2017 has been a very important year for this country. At the beginning Obama was still in power. Things still seemed bleak. Hillary was whining and Obama allies in the bureaucracy were circling wagons, gobsmacked by Trump’s victory.
At the end of 2017 it is fair to say that there is an optimism in the country that I haven’t seen in my adult life. There is a feeling that the country isn’t weighed down by a president that holds the country in contempt. Obama really believed in the whole “you didn’t build that” nonsense. He really believed it. How is one supposed to be optimistic if the president is this clueless on economic matters?
For many the prospect of having another executive in the White House with a propensity for regulation, crony capitalism (not that Trump doesn’t have crony tendencies, let’s be clear), and a general disposition toward big government busybodiness was depressing. Hillary taking the “throne” in a coronation was just a horrible prospect. We were all prepared for more dark days.
But then a hiccup in history. Trump, the brash, often uncouth, occasionally reckless, anti-Hillary won. He friggin’ won. At this date it is still amazing to me that Hills got knocked off. The world is still adjusting too.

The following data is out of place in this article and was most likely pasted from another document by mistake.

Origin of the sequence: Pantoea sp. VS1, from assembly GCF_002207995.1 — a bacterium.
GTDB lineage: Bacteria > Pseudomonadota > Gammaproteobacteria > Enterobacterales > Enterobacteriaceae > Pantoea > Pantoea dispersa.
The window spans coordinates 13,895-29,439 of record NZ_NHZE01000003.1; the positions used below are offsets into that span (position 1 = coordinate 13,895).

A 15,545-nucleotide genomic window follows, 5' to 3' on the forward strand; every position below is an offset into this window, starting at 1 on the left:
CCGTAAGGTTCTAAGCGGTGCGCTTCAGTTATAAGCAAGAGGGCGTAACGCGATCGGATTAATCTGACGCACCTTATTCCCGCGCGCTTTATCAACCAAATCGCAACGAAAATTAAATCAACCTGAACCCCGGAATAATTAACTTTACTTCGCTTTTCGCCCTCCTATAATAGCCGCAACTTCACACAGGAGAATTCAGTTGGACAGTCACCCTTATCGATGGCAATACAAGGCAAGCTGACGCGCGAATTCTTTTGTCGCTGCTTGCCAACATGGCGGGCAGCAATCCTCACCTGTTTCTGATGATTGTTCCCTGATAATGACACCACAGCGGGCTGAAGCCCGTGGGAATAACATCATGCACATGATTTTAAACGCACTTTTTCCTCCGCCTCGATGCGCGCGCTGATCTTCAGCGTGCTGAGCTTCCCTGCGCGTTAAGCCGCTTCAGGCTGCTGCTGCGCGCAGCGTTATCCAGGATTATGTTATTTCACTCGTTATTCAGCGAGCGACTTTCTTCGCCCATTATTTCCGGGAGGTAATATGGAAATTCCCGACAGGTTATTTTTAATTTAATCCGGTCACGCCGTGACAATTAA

But just because Hillary Clinton lost doesn’t mean that we shouldn’t examine more closely what happened during the Obama era. Indeed that is why so many of the Obama/Hillary people fear Trump. If the Obamaite allies are pushed out, light might shine in.
They thought those closets were locked up tight and that Clinton would seal them with cement forever.
It was initially unclear what prompted Sen. Paul’s tweet. A Paul senior advisor said in an email to Rare that the senator is “trying to say there is a lot to still investigate in the intelligence community’s past behavior,” and also asked why “are we reauthorizing broad unconstitutional powers for the same community?”
Paul is currently opposing a permanent reauthorization of Section 702 of the FISA Amendments Act in the Senate spending bill that gives what his office calls “broad unconstitutional powers” for warrantless mass surveillance. Republican Senators Mike Lee (Utah) and Steve Daines (Mont.) and Democratic Senators Ron Wyden (Oreg.) and Patrick Leahy (Vt.) have joined Paul in this bipartisan effort.
As for any alleged illegal activity or wrongdoing by the intelligence community in the past, Sen. Paul has said he believes the Obama administration has surveilled him and other members of Congress.
“Did the Obama admin go after presidential candidates, members of Congress, journalists, clergy, lawyers, fed judges?” Paul tweeted in May. “Did the Obama admin use warrantless “wiretapping” on other candidates besides @realdonaldtrump?”